My latest victory at being selected for a job without really trying recently occurred when I interviewed for a temporary one-year position in the government. During the interview, I was asked to rate my abilities on a scale of 1-10 with 10 being the best. Trying not to sound like an arrogant jerk, I of course rated myself a 10 with my worst fault for doing a job being that I worked too hard.

The 5-person panel questioning me reacted first with a quizzical stare, and then they all laughed with one panelist saying she wished she had thought of that answer when she had been interviewed for a job she didn't get. Which led to a relaxed discussion, not exactly relevant to the position I was applying for, how it's best when doing interviews not to worry if you come across all hot and bothered on how you present yourself.

I decided the job wasn't for me with the good reason it might adversely affect my pension, something I didn't know before I went for the interview. But the real reason I turned it down was because I just didn't want it, even as I received an email saying I had been selected.

I find what works best about making a good first impression is to not obsess or worry whether or not I make a good impression.

At another job interview I was asked my favorite color and I answered with an exclamation mark with the obvious answer, GREEN! since that was my last name. This was work I was actually interested in, but even more important than getting the job was getting a laugh for my answers, which seemed to loosen up all the people interviewing me, who seemed at first surprised and then acted much less tense because I must have come across as a self-confident devil-may-care James Bondish type in giving light-heartened answers, especially after I realized they were taking me seriously for the job, which meant I couldn't possibly take it, since I found it involved extensive travel, which would disturb my quiet, non-disturbed routine of being retired. So sure enough, several days later I got a call saying I was the selectee.

Maybe I'm having success with employers under the same “expect less” philosophy expressed by golfer Brooks Koepka, who said after winning his first U.S. Open title this year that “it's taken me a long time to not try to win (and that) I've been trying to win too badly.”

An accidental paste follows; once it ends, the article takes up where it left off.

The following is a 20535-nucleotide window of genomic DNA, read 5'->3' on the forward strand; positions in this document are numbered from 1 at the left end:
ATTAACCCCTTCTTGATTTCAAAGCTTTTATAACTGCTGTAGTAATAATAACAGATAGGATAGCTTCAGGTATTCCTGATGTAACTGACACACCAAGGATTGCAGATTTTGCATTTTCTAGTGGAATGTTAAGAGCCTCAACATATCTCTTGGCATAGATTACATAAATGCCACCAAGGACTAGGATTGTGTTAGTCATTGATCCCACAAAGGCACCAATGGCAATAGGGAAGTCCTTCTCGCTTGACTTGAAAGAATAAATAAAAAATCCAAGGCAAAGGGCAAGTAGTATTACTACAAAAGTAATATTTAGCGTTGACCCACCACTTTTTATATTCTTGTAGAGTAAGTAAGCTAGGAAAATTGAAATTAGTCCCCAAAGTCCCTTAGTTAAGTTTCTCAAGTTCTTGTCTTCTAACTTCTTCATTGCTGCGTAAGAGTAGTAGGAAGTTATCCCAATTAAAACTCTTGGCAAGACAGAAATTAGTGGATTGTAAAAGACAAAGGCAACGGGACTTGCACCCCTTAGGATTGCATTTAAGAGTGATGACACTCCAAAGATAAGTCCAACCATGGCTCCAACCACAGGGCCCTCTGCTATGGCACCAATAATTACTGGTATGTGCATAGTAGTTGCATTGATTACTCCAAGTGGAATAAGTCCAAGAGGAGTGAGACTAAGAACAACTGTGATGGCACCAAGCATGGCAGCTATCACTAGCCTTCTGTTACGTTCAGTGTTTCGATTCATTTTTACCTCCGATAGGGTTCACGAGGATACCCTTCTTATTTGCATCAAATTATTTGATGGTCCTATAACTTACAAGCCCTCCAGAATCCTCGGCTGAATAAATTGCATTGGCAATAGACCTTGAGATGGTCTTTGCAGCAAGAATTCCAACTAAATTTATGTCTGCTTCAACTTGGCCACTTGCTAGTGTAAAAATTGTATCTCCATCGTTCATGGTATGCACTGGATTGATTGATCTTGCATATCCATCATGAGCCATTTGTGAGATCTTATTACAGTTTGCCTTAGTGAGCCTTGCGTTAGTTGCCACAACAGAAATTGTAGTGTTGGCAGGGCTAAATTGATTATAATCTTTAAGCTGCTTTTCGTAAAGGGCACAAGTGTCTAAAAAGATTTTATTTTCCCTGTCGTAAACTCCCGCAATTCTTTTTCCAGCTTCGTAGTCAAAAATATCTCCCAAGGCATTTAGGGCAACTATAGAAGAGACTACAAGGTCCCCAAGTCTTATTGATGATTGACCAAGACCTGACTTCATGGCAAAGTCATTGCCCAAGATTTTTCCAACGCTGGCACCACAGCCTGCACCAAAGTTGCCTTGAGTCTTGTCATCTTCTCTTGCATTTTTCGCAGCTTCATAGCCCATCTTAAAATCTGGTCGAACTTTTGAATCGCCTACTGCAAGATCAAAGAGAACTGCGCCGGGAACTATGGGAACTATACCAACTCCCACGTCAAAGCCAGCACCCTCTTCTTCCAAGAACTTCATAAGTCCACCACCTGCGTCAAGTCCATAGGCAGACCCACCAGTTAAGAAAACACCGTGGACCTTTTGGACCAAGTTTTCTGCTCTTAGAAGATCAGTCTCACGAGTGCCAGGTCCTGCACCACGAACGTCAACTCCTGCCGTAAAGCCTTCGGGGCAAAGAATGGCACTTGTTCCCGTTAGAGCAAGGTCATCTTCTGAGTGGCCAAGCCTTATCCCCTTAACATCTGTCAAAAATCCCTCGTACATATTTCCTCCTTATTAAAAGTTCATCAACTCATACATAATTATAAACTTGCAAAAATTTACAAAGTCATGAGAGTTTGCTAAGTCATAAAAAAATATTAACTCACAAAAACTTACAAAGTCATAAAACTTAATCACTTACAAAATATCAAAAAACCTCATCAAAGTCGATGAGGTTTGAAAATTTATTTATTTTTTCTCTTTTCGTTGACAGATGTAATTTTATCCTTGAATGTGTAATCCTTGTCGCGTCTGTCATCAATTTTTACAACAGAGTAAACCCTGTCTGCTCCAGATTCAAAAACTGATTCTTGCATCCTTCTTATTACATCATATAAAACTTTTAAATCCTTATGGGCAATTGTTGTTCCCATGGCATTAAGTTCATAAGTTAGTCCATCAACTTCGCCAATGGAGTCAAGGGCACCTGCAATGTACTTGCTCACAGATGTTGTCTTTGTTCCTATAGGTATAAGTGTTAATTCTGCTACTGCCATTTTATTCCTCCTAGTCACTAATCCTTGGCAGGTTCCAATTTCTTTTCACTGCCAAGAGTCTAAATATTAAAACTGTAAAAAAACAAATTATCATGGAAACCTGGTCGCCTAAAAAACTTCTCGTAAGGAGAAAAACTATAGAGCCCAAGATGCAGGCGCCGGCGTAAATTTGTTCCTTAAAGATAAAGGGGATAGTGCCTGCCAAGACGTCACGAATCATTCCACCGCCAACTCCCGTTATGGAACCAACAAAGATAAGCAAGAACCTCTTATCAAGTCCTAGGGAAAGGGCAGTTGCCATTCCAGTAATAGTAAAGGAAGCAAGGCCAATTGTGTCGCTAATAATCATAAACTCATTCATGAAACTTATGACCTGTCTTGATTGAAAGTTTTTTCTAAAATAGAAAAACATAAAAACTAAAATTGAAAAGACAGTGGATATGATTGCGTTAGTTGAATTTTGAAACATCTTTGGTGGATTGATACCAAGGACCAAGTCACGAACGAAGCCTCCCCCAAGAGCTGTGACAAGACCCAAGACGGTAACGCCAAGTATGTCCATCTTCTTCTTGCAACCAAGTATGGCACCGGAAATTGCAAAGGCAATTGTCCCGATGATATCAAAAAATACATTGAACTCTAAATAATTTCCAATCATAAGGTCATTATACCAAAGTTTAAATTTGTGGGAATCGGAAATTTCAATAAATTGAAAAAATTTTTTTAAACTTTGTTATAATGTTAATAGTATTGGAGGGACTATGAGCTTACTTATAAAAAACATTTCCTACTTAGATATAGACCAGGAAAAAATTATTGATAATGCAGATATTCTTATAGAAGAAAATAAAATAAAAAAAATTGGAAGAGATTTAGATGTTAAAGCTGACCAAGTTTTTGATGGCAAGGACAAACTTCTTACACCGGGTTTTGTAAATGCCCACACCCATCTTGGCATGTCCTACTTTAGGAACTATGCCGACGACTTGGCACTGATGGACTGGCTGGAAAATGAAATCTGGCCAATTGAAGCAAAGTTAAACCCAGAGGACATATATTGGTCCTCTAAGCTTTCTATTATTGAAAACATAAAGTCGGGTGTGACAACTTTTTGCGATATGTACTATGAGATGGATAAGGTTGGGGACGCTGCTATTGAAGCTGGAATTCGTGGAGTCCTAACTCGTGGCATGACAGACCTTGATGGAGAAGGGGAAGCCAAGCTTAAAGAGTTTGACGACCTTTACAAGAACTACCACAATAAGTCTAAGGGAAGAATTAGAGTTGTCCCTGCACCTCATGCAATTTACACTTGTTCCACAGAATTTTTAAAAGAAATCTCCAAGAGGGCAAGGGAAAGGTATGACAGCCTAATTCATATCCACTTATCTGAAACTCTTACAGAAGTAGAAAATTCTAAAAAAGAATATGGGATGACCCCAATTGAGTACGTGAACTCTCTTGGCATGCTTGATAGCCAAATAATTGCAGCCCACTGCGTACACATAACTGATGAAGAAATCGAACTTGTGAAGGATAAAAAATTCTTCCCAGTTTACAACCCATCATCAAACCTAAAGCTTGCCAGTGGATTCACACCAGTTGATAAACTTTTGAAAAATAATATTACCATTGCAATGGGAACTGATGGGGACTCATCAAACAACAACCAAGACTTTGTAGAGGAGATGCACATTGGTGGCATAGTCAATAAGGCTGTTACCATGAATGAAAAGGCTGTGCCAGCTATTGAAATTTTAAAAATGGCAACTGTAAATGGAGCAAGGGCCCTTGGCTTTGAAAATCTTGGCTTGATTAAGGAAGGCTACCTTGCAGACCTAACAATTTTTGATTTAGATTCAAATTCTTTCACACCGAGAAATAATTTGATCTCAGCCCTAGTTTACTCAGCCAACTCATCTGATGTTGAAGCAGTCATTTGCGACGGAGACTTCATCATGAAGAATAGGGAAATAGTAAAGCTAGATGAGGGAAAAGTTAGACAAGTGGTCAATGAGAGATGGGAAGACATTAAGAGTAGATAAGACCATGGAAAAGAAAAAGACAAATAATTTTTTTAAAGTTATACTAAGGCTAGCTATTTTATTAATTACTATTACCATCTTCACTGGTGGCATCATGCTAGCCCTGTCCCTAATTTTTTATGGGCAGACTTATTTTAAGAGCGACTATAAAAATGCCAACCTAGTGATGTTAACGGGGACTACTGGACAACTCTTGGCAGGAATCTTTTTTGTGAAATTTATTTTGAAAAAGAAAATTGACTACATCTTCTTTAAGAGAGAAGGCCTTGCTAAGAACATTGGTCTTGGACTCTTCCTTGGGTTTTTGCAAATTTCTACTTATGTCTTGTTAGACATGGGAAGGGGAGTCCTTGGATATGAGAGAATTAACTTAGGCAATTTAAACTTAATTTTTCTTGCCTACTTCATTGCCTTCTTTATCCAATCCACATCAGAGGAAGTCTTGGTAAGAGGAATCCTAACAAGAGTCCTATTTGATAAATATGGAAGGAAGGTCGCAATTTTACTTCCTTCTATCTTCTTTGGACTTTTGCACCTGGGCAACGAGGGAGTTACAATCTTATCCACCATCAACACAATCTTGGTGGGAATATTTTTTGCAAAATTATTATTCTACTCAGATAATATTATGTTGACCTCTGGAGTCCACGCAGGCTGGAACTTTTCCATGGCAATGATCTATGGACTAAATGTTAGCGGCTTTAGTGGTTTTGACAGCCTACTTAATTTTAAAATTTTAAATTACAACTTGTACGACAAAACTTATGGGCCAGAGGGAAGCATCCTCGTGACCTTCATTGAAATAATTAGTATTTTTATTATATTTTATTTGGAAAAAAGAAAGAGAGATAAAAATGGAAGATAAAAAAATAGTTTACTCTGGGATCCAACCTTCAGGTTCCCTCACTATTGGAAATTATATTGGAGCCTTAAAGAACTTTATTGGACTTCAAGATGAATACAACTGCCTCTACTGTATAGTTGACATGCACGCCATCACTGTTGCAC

I'm now trying to apply my low-stress attitude to every walk of life–especially when driving out on the open road, which really is a misnomer since the roads are frustratingly gridlocked. I know I'm subject to feeling road rage but now that I'm retired with more time to get where I'm going there's no sense getting all worked up if I'm cut off or tailgated–it's better for my blood pressure and gas quotient in my stomach to not get crazed about crazy drivers. Of course not having to get to a job on time is another good reason I shouldn't care if after an interview I'm not picked for the job.

If I learned nothing else from when I was younger and got all stressed out about an upcoming job interview, I find what works best about making a good first impression is to not obsess or worry whether or not I make a good impression.

If I get a job interview, my attitude is that it doesn't matter what happens, which more often than not results in my getting selected for the position even as I consider myself semi-retired after many years of working in the rat race. But I remain semi-included in the job market because I could definitely use extra money to go along with my pension.

I realize a lot of people not in my position have to worry about getting and keeping a job and might say it's easy for me to be so nonchalant about it. But my attitude about jobs extends to recognition about all the mistakes I made in my younger not-so successful dating life, when I probably went overboard on anxiety on whether a date went well, instead of just accepting que sera sera. It's not until after I was older, maybe with a little experience and better knowledge about the real me, that my future wife said that at first glance, to paraphrase from a Shania Twain song, that I didn't impress her much, which she must have found refreshing after all the guys who tried to impress her more, which impressed me a lot about her.

One of my retired friends asked me what I must have subconsciously been asking myself: why was I applying for jobs I didn't care if I got picked for or really wanted in the first place? Sure I could use the extra money, but at what expense? Was I going to interviews because I needed or wanted to break up the day with someplace to go or something to do? Maybe, but I'm also satisfied with doing nothing and more than relieved when I don't have to shave, get all dressed up, and try to impress strangers with how great I am, especially when I'm being interviewed by those born possibly 20 years after I had started working on my first job.

I don't mean to sound like some all-knowing maharishi sitting atop a mountain chanting some mantra with the idea people should just relax and quit make everything such a big deal. Looking at the big picture we're all in the same boat, with the earth orbiting at 67,000 miles an hour around the sun, which is spinning around the center of the Milky Way galaxy, with the universe ever expanding.

But before my mind explodes with that thought I'll offer my personal guarantee: if you follow my tried and true relaxed zero-step approach, you're sure to eventually get a job. And if you don't?–that'll mean you must still be trying too hard.